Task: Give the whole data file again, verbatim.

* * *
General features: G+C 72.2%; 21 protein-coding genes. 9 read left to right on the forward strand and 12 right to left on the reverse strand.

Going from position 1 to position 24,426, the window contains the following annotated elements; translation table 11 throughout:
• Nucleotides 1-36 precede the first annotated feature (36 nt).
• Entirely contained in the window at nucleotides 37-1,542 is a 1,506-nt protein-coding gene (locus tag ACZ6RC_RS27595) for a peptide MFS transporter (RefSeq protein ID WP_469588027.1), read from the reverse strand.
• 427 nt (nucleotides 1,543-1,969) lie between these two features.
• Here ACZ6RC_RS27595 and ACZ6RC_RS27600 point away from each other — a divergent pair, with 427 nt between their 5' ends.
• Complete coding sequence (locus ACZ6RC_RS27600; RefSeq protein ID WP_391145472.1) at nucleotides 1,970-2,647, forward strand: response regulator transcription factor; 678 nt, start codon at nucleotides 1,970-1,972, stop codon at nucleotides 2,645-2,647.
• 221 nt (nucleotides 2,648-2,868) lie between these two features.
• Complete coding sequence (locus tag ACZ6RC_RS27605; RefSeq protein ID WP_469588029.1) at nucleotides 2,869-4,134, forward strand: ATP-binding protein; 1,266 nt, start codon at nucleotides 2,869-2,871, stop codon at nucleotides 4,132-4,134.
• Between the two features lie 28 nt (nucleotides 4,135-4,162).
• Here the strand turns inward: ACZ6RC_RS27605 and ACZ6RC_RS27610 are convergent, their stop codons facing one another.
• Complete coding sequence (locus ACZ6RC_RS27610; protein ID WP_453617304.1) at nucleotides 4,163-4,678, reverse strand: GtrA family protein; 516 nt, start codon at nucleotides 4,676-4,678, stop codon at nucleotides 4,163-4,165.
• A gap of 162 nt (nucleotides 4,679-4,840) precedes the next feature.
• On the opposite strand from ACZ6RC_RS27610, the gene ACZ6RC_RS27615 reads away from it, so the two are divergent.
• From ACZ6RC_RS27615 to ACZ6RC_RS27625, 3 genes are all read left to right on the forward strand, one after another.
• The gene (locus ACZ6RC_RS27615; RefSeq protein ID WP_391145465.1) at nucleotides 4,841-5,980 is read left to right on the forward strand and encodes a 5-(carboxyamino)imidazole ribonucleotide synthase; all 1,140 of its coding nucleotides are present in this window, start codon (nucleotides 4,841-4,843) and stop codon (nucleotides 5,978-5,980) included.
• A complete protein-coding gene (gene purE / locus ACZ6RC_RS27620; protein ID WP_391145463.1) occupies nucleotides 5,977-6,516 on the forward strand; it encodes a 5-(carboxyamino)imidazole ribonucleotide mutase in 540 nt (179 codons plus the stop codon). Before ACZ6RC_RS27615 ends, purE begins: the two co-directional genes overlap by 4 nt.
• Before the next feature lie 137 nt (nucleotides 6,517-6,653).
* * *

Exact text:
General features: G+C 72.2%; 21 protein-coding genes. 9 read left to right on the forward strand and 12 right to left on the reverse strand.

Going from position 1 to position 24,426, the window contains the following annotated elements; translation table 11 throughout:
• Nucleotides 1-36 precede the first annotated feature (36 nt).
• Entirely contained in the window at nucleotides 37-1,542 is a 1,506-nt protein-coding gene (locus tag ACZ6RC_RS27595) for a peptide MFS transporter (RefSeq protein ID WP_469588027.1), read from the reverse strand.
• 427 nt (nucleotides 1,543-1,969) lie between these two features.
• Here ACZ6RC_RS27595 and ACZ6RC_RS27600 point away from each other — a divergent pair, with 427 nt between their 5' ends.
• Complete coding sequence (locus ACZ6RC_RS27600; RefSeq protein ID WP_391145472.1) at nucleotides 1,970-2,647, forward strand: response regulator transcription factor; 678 nt, start codon at nucleotides 1,970-1,972, stop codon at nucleotides 2,645-2,647.
• 221 nt (nucleotides 2,648-2,868) lie between these two features.
• Complete coding sequence (locus tag ACZ6RC_RS27605; RefSeq protein ID WP_469588029.1) at nucleotides 2,869-4,134, forward strand: ATP-binding protein; 1,266 nt, start codon at nucleotides 2,869-2,871, stop codon at nucleotides 4,132-4,134.
• Between the two features lie 28 nt (nucleotides 4,135-4,162).
• Here the strand turns inward: ACZ6RC_RS27605 and ACZ6RC_RS27610 are convergent, their stop codons facing one another.
• Complete coding sequence (locus ACZ6RC_RS27610; protein ID WP_453617304.1) at nucleotides 4,163-4,678, reverse strand: GtrA family protein; 516 nt, start codon at nucleotides 4,676-4,678, stop codon at nucleotides 4,163-4,165.
• A gap of 162 nt (nucleotides 4,679-4,840) precedes the next feature.
• On the opposite strand from ACZ6RC_RS27610, the gene ACZ6RC_RS27615 reads away from it, so the two are divergent.
• From ACZ6RC_RS27615 to ACZ6RC_RS27625, 3 genes are all read left to right on the forward strand, one after another.
• The gene (locus ACZ6RC_RS27615; RefSeq protein ID WP_391145465.1) at nucleotides 4,841-5,980 is read left to right on the forward strand and encodes a 5-(carboxyamino)imidazole ribonucleotide synthase; all 1,140 of its coding nucleotides are present in this window, start codon (nucleotides 4,841-4,843) and stop codon (nucleotides 5,978-5,980) included.
• A complete protein-coding gene (gene purE / locus ACZ6RC_RS27620; protein ID WP_391145463.1) occupies nucleotides 5,977-6,516 on the forward strand; it encodes a 5-(carboxyamino)imidazole ribonucleotide mutase in 540 nt (179 codons plus the stop codon). Before ACZ6RC_RS27615 ends, purE begins: the two co-directional genes overlap by 4 nt.
• Before the next feature lie 137 nt (nucleotides 6,517-6,653).